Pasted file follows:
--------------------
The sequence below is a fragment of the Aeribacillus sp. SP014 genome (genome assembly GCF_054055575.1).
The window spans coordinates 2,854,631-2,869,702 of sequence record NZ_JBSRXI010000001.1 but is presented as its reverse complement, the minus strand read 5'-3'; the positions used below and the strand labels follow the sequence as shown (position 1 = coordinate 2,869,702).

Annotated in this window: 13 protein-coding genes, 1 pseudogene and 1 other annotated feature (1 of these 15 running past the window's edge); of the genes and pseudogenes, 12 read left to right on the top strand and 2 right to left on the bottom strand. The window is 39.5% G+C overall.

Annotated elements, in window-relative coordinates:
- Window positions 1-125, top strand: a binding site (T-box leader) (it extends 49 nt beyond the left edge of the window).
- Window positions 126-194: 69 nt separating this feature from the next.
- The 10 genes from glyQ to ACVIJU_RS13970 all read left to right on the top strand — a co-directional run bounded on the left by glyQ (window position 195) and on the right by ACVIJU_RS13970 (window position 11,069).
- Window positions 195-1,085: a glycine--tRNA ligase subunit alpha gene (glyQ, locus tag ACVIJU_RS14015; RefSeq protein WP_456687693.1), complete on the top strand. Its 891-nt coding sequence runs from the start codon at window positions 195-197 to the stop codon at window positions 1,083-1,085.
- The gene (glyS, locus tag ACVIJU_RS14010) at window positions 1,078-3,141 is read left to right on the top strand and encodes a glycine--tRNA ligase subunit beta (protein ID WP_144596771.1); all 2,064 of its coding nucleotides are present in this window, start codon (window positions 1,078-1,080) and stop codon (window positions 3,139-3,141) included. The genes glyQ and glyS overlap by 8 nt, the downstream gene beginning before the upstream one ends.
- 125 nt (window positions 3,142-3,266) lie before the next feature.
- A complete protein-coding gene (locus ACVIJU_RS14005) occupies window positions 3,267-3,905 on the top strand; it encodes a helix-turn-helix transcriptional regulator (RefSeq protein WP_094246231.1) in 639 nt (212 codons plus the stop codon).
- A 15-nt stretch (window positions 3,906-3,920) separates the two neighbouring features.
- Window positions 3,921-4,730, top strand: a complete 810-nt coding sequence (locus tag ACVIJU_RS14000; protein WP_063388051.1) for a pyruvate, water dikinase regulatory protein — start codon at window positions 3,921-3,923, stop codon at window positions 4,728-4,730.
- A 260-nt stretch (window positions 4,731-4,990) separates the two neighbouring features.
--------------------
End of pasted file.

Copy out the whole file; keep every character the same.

The sequence below is a fragment of the Aeribacillus sp. SP014 genome (genome assembly GCF_054055575.1).
The window spans coordinates 2,854,631-2,869,702 of sequence record NZ_JBSRXI010000001.1 but is presented as its reverse complement, the minus strand read 5'-3'; the positions used below and the strand labels follow the sequence as shown (position 1 = coordinate 2,869,702).

Annotated in this window: 13 protein-coding genes, 1 pseudogene and 1 other annotated feature (1 of these 15 running past the window's edge); of the genes and pseudogenes, 12 read left to right on the top strand and 2 right to left on the bottom strand. The window is 39.5% G+C overall.

Annotated elements, in window-relative coordinates:
- Window positions 1-125, top strand: a binding site (T-box leader) (it extends 49 nt beyond the left edge of the window).
- Window positions 126-194: 69 nt separating this feature from the next.
- The 10 genes from glyQ to ACVIJU_RS13970 all read left to right on the top strand — a co-directional run bounded on the left by glyQ (window position 195) and on the right by ACVIJU_RS13970 (window position 11,069).
- Window positions 195-1,085: a glycine--tRNA ligase subunit alpha gene (glyQ, locus tag ACVIJU_RS14015; RefSeq protein WP_456687693.1), complete on the top strand. Its 891-nt coding sequence runs from the start codon at window positions 195-197 to the stop codon at window positions 1,083-1,085.
- The gene (glyS, locus tag ACVIJU_RS14010) at window positions 1,078-3,141 is read left to right on the top strand and encodes a glycine--tRNA ligase subunit beta (protein ID WP_144596771.1); all 2,064 of its coding nucleotides are present in this window, start codon (window positions 1,078-1,080) and stop codon (window positions 3,139-3,141) included. The genes glyQ and glyS overlap by 8 nt, the downstream gene beginning before the upstream one ends.
- 125 nt (window positions 3,142-3,266) lie before the next feature.
- A complete protein-coding gene (locus ACVIJU_RS14005) occupies window positions 3,267-3,905 on the top strand; it encodes a helix-turn-helix transcriptional regulator (RefSeq protein WP_094246231.1) in 639 nt (212 codons plus the stop codon).
- A 15-nt stretch (window positions 3,906-3,920) separates the two neighbouring features.
- Window positions 3,921-4,730, top strand: a complete 810-nt coding sequence (locus tag ACVIJU_RS14000; protein WP_063388051.1) for a pyruvate, water dikinase regulatory protein — start codon at window positions 3,921-3,923, stop codon at window positions 4,728-4,730.
- A 260-nt stretch (window positions 4,731-4,990) separates the two neighbouring features.